I read this in a book (it was stats and about poisson approx to normal)(adsbygoogle = window.adsbygoogle || []).push({});

Given was this:

[tex]n(n-1)(n-2) \cdots (n-r+1) = \frac{n!}{(n-r)!} \approx n^r[/tex]

Stating that "Stirling's approximation" had been used.

So I looked the up and found:

[tex]\ln n! \approx n\ln n - n\ [/tex]

In the poisson distribution n is very large and [tex]r[/tex] is very small compared to [tex]n[/tex] so all the terms in the given equation approximate to [tex]n[/tex]... This gives me my [tex]\approx n^r[/tex]

But I just wondered where the Stirling equation comes in to it...

[tex]\ln (\frac{n!}{(n-r)!}) = \ln(n!) - \ln((n-r)!) \ [/tex]

[tex]\approx n\ln n - n - \left[ (n-r)\ln((n-r)) - (n-r) \right]\ [/tex]

[tex]\approx n\ln n - n - (n-r)\ln((n-r)) + n - r \ [/tex]

[tex]\approx n\ln n - (n-r)\ln((n-r)) -r \ [/tex]

...

That's as far as I got...

[tex]\approx \ln (n^n) - \ln((n-r)^{(r-n)}) -r \ [/tex]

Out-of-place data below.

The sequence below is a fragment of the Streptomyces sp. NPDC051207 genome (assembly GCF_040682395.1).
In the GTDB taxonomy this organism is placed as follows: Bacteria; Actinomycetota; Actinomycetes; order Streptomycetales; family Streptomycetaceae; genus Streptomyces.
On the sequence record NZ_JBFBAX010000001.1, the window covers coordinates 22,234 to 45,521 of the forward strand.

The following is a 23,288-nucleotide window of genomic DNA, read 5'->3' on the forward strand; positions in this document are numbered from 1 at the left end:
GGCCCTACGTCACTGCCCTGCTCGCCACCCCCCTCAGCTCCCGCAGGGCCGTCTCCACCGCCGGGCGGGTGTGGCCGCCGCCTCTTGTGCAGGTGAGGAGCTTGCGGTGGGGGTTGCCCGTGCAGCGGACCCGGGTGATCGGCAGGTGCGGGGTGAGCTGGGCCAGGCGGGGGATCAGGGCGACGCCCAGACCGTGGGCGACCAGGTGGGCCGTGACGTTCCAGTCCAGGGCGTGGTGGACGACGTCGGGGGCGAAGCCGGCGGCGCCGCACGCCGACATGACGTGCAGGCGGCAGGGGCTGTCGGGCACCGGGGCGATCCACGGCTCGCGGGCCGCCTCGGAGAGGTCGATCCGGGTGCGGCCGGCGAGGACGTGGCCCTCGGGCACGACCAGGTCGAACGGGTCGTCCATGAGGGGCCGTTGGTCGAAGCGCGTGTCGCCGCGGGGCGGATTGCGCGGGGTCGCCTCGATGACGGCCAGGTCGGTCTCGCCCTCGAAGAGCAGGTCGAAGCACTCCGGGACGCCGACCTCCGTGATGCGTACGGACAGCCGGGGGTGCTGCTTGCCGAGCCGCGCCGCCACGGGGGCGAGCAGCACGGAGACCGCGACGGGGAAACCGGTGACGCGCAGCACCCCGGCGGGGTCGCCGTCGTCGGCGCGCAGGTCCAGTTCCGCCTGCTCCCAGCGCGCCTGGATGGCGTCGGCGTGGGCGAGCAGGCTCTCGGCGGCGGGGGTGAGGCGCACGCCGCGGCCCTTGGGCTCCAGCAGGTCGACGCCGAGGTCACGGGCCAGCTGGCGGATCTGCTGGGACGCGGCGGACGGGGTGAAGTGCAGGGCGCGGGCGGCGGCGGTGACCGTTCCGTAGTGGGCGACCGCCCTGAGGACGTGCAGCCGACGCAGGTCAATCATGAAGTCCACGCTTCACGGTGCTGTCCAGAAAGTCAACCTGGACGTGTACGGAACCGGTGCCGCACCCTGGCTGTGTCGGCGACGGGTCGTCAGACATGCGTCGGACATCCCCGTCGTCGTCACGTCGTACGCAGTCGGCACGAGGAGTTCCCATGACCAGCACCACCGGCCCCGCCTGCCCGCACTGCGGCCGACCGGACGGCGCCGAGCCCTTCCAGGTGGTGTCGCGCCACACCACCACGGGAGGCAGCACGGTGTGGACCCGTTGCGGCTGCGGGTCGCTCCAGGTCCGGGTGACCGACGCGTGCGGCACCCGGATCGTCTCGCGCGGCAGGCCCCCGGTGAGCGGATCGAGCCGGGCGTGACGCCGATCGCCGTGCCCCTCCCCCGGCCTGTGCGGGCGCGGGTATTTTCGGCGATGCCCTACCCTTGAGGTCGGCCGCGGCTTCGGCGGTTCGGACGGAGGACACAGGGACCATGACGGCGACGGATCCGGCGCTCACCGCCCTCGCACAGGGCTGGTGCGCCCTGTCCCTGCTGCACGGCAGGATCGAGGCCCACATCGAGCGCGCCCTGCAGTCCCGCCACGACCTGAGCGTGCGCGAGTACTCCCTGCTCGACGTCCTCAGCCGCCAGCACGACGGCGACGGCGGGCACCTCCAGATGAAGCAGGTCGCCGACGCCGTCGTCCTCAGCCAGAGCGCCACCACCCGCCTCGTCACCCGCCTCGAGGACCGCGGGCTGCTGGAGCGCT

Unless taking logs, instead of to base e, to base n...

[tex]\approx Log_n (n^n) - Log_n ((n-r)^{(r-n)}) -r \ [/tex]

Then...

[tex]Log_n (n^n) - Log_n ((n-r)^{(r-n)}) = r\ [/tex]

[tex]n^n - (n-r)^{(n-r)} = n^r\ [/tex]

^ not sure if that's correct though

Can anyone help?

**Physics Forums | Science Articles, Homework Help, Discussion**

The friendliest, high quality science and math community on the planet! Everyone who loves science is here!

# Stirling's approximation proof?

Loading...

Similar Threads for Stirling's approximation proof |
---|

A Is the proof of these results correct? |

I Doubt about proof on self-adjoint operators. |

I Addition of exponents proof in group theory |

B Help understanding a proof |

**Physics Forums | Science Articles, Homework Help, Discussion**